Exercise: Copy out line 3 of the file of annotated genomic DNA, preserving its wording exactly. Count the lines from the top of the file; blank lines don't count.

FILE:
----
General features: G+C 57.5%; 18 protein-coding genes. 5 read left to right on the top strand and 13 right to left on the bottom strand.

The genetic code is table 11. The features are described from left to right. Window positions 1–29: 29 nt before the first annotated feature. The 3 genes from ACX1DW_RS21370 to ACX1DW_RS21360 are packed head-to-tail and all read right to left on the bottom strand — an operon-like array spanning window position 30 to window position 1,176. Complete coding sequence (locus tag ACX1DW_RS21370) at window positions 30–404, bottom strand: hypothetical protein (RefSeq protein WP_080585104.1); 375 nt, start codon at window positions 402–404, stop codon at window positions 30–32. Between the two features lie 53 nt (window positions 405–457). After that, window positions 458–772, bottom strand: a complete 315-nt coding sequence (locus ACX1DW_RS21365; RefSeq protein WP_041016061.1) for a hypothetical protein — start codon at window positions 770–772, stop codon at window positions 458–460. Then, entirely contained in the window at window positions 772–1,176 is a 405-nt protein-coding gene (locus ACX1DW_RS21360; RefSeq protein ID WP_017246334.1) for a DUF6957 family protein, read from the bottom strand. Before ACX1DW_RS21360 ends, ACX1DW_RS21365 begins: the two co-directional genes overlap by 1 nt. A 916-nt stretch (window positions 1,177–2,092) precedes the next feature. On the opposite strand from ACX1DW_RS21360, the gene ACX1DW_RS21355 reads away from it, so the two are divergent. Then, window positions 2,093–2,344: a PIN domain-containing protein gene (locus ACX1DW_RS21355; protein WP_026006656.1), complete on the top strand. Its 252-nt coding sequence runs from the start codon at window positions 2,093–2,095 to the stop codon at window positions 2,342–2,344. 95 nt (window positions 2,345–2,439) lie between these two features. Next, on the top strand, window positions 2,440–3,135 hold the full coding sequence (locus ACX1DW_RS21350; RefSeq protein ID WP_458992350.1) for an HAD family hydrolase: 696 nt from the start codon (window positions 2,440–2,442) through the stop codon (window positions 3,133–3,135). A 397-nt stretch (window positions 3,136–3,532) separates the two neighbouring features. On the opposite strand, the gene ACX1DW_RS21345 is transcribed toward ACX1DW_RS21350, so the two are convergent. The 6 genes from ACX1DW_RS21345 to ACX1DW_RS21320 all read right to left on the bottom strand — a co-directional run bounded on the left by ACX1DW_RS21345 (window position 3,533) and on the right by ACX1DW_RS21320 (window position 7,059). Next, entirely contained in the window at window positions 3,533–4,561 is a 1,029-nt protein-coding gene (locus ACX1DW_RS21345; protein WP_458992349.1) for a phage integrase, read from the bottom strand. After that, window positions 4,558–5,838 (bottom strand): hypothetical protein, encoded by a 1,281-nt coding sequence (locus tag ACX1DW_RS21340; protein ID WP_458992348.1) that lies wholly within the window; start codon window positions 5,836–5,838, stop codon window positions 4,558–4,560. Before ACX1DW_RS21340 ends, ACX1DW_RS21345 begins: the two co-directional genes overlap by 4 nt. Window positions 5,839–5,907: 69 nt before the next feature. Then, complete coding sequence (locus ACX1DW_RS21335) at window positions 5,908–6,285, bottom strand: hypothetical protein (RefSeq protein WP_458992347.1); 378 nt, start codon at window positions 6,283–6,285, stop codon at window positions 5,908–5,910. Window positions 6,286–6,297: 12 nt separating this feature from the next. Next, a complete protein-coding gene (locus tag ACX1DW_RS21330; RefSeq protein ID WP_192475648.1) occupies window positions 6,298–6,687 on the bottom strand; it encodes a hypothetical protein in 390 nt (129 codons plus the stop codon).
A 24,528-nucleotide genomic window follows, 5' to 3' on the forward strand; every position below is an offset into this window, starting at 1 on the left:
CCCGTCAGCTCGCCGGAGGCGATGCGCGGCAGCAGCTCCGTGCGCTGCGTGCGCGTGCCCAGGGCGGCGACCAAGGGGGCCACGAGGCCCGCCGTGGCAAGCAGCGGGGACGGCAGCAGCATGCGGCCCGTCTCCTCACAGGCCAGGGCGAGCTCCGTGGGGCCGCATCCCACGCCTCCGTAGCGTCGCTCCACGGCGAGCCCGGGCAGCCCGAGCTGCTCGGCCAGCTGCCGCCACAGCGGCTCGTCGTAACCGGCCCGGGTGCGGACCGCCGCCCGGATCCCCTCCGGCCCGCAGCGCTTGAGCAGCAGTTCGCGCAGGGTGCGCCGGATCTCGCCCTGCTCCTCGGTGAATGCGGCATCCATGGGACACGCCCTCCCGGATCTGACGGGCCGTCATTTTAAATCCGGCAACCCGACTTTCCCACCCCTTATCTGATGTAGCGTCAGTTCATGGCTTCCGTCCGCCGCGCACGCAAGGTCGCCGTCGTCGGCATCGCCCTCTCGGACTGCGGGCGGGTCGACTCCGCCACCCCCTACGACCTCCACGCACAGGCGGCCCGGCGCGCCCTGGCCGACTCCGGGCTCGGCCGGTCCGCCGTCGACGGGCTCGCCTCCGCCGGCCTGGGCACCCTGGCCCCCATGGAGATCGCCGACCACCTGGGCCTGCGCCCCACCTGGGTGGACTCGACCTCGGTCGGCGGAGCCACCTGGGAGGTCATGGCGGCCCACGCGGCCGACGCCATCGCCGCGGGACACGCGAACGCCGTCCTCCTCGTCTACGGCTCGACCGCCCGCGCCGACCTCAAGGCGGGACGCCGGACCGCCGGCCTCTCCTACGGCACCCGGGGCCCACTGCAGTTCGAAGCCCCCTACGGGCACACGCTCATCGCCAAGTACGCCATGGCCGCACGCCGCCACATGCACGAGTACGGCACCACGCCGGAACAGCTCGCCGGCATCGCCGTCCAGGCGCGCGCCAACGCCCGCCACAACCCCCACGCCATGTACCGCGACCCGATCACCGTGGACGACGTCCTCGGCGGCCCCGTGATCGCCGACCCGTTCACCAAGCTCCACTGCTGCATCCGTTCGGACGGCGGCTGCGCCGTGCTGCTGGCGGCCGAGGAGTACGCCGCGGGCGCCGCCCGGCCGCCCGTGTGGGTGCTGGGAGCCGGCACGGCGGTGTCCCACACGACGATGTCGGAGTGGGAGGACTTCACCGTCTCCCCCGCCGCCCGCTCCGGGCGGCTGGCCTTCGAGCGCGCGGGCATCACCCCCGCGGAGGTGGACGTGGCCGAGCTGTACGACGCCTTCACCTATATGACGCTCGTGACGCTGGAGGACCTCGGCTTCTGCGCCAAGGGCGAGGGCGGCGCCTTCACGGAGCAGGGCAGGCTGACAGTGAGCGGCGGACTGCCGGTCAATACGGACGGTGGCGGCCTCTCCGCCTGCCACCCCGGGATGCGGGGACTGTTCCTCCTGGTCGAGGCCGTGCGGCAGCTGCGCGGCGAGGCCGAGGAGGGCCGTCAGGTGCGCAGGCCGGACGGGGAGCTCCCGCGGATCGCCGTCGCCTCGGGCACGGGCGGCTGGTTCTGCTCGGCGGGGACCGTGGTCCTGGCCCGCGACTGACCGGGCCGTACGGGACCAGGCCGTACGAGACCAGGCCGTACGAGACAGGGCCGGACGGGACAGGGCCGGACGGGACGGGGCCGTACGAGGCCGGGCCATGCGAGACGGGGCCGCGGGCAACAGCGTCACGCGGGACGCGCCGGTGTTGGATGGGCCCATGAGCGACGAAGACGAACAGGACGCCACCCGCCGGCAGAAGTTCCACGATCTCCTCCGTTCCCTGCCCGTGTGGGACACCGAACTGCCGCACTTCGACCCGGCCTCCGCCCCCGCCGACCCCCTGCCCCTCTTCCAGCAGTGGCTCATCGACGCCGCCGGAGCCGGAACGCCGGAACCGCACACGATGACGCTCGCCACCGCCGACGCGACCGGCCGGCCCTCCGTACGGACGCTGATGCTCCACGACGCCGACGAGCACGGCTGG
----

A 24,528-nucleotide genomic window follows, 5' to 3' on the forward strand; every position below is an offset into this window, starting at 1 on the left: